7 Guidelines To Knowing Yourself
What a wretched man I am! Who will rescue me from this body of death? Thanks be to God–through Jesus Christ our Lord! Romans 7:24-25
In his day, Socrates was both loved and hated. Those who listened to him as he spoke in the agora or marketplace usually applauded the manner in which he took on the leadership of his day. His pungent, cutting remarks, however, were not greatly appreciated by the city fathers whose hypocrisy and fraud were often the subjects of his salty comments.
Eventually, Socrates was destroyed by his enemies who have long since vanished into obscurity. But his name is still voiced by those studying history or philosophy. Socrates wasn’t just ahead of his time; there never was a time for men such as he. Today, things aren’t much different, and they never will be. Of all his advice, no truth or saying is more powerful than his injunction, “Know thyself!” In spite of our knowledge of outer space, we’ve never conquered the inner space of the human heart or mind.
“Know yourself!” If you really want to know yourself, there are seven questions which you need to ask–guidelines which can help you really evaluate who and what you really are.
GUIDELINE #1: What do you really want out of life? Your desires and ambitions–your secret yearnings–tell something of the real you. Fame, fortune, happiness? To do the will of God, to live a life of purpose, or to live for pleasure? All of these reveal the real you.
GUIDELINE #2: What do you think about most? Simply put, your thinking controls your life. Jesus said, “The things that come out of the mouth come from the heart…” (Matthew 15:18). In a real sense, your life becomes an extension of your thoughts, which is part of the reason that it is terribly important to think positively, uplifting thoughts.
GUIDELINE #3: How do you spend your money? The ledger of your checkbook is like a personal history of your life. It tells you what your value system is. You spend money on what you consider important, whether it is your home, your car, the food that goes on your kitchen table, or clothing your children. At the same time, money spent on entertainment or books is an expression of what you consider important.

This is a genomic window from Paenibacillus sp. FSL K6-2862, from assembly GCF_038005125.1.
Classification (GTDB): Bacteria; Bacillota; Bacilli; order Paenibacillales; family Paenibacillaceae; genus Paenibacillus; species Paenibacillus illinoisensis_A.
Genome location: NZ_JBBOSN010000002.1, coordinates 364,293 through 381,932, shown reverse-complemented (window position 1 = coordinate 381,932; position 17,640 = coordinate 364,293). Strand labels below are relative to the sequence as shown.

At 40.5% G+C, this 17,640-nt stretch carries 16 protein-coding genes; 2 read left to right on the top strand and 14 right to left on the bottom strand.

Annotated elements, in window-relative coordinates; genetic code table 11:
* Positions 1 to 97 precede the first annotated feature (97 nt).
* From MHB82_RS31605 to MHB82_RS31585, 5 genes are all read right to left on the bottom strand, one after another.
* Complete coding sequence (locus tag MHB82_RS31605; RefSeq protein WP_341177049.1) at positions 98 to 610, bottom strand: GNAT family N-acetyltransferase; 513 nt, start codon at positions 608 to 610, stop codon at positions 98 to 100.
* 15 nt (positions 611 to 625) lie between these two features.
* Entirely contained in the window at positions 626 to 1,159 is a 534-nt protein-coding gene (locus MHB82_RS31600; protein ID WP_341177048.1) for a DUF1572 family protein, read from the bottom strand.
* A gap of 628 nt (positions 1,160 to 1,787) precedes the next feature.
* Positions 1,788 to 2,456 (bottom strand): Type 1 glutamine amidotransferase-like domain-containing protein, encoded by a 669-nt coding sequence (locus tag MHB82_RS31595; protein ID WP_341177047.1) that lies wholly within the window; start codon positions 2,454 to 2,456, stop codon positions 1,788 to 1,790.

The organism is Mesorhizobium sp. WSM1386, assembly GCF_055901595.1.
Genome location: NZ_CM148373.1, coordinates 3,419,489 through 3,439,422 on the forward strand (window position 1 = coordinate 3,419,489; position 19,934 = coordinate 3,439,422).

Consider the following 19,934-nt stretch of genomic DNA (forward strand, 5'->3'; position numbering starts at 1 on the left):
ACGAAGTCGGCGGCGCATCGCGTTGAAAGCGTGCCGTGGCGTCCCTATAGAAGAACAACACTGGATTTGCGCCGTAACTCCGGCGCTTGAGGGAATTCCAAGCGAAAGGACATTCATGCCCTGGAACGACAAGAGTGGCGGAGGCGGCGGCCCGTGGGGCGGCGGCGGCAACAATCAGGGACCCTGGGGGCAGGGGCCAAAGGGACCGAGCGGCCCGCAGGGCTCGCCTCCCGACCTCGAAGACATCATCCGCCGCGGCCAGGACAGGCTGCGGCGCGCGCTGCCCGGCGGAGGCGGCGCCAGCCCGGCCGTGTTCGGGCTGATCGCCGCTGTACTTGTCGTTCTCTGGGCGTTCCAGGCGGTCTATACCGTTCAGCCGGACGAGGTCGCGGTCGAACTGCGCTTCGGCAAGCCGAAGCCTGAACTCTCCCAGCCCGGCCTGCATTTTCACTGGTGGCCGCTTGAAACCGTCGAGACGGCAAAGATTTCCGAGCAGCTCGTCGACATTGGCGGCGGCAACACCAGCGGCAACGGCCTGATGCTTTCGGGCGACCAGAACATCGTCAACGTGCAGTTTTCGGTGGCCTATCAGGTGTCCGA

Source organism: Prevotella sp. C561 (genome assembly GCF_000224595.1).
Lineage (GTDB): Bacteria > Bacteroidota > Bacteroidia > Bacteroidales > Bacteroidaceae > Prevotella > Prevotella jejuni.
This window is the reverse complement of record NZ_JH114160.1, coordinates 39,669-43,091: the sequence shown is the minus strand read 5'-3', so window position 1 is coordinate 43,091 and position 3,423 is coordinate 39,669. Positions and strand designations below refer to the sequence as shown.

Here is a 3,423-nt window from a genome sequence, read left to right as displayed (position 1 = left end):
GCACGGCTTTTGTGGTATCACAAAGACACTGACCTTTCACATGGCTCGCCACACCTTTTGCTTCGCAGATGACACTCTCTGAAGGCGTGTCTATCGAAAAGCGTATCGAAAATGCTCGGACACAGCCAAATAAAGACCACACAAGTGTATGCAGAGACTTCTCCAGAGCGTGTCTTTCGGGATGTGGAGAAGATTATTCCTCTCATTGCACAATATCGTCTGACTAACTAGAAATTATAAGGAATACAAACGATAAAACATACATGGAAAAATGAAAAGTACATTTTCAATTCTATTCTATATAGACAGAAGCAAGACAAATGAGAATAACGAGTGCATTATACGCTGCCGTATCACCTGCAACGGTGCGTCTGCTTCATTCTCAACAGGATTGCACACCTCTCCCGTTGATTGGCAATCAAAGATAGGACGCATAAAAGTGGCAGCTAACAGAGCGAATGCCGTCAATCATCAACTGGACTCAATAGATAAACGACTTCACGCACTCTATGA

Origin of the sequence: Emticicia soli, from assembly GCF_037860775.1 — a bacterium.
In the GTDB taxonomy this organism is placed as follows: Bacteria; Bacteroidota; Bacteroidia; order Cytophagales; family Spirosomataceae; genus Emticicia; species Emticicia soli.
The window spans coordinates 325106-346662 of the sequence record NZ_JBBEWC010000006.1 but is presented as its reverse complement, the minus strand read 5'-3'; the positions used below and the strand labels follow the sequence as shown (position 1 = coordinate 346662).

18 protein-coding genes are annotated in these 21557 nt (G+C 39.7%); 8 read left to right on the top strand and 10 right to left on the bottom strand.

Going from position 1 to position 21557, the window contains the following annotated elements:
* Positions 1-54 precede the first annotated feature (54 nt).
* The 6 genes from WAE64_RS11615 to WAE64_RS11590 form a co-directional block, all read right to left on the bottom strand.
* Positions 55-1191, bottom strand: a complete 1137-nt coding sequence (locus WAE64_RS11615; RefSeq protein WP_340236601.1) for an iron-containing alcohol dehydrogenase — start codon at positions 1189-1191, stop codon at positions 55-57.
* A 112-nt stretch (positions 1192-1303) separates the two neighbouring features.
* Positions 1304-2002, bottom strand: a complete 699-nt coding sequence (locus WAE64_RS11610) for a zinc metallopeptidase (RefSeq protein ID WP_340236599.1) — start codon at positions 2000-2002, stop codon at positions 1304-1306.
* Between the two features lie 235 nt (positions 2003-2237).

GUIDELINE #4: What do you do with your leisure time? Ancient Greece had as many holidays as working days, and Rome wasn’t far behind, with one day off for every two working days. Today, we haven’t arrived at such a liberal arrangement, but how you spend leisure time tells something of the real you. Some take advantage of off time to donate to their church or organizations such as Guidelines. Some paint houses for widows or do shopping for mom or dad who can’t get out to the store, and others hoard leisure time strictly for themselves.
GUIDELINE #5: What kind of company do you enjoy? Take a look at your close friends and you will see something of the real you. Far better to have a few really committed friends than a lot of “acquaintances” who call themselves friends, who quickly disappear when your money or popularity wanes.
GUIDELINES #6: Whom do you admire? Your heroes tell something of the real person, the individual whom you would like to mirror. Tell me about the individuals or the things that you most admire and you will begin to describe the real you, the one that Socrates said you should know.
GUIDELINE #7: What do you laugh at? Are off-color stories repulsive to you? When something happens to you, can you laugh at yourself?
Knowing yourself is not always pleasant, but it is important. Think about it. It can help change your life.
Resource reading: Psalm 1:1-6